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Semin Vet Med Surg (Small Anim). 1996 Aug;11(3):172-82.

Lyme disease: laboratory diagnosis of infected and vaccinated symptomatic dogs.

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1
Diagnostic Laboratory, College of Veterinary Medicine, Cornell University, Ithaca, NY 14852-5786, USA.

Abstract

Serological assays for detection of canine antibodies to the Lyme agent generally have been difficult to validate because an acceptable standard of comparison such as unequivocal proof of infection status has not been available. For practical and logistical reasons, it has not been possible to use culture of organism from infected animals, seroconversion in a large number of field dogs, or clinical criteria as the standard of comparison for validation of assays. Therefore, estimates of diagnostic sensitivity and specificity based on an appropriate gold standard have not been available. When it was discovered how to infect laboratory dogs via ticks infected with Borrelia burgdorferi, it was possible to define the kinetics and magnitude of the antibody response that might be expected in nature. ELISA and Western immunoblot data from experimental dogs were then compared and correlated with results of the same tests on dogs from endemic and nonendomic areas. Coupled with studies on cross-reactive antibodies elicited from other infectious agents or autoimmune phenomena, it was possible to account for interfering antibodies and to establish estimates of diagnostic sensitivity and specificity for the ELISA based on objective criteria. Such validated assays can predict, with a relatively high degree of proficiency, the infection and/or vaccinal status of animals. These assays have shown that some dogs, vaccinated with the commercially available whole-cell Lyme bacterins develop typical signs of Lyme disease but have no evidence of an underlying infection; antibody elicited only by the vaccine and not by infection is detectable in these animals. Western immunoblot can also confirm infection in animals of equivocal ELISA status if their bands have been evaluated for specificity of antibodies to B burgdorferi. Serology can be a very useful aid in the diagnosis of Lyme disease, but it requires that the assays used have been subjected to rigorous validation criteria. When that is not performed, an unacceptable level of false-positive and false-negative test results is virtually assured.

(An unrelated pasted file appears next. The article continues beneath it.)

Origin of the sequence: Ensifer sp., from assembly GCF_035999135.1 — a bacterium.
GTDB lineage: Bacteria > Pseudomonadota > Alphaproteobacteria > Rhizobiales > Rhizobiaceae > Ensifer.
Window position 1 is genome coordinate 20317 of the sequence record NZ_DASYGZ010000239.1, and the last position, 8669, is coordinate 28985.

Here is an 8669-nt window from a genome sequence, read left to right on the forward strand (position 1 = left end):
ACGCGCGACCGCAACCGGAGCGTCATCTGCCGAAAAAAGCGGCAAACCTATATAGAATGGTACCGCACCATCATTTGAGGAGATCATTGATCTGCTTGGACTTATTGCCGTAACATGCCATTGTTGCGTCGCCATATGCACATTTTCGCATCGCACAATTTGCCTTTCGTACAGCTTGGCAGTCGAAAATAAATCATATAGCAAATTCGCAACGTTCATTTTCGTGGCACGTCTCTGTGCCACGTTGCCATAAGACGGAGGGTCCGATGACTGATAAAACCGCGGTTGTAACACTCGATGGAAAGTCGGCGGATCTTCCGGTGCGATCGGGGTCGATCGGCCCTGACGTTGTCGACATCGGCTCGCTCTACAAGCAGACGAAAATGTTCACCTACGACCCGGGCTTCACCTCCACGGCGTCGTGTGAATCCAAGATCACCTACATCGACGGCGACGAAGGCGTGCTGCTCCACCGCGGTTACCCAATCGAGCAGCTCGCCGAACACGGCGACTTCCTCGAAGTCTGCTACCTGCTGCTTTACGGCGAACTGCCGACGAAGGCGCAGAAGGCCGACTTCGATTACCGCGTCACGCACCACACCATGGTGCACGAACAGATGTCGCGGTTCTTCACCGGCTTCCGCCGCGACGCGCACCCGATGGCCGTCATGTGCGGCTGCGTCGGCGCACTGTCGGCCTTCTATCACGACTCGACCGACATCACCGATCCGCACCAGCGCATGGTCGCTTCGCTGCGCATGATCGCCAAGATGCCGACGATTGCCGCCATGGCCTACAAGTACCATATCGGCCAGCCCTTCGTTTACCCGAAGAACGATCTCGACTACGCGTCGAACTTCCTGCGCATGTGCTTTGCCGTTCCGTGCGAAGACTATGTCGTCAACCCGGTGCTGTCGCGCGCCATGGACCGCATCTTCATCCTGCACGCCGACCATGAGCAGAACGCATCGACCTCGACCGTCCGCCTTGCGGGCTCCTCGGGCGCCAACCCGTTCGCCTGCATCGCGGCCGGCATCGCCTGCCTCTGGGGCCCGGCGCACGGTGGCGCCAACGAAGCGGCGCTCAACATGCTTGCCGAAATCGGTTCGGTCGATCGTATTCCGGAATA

PMID:
8942214
[Indexed for MEDLINE]
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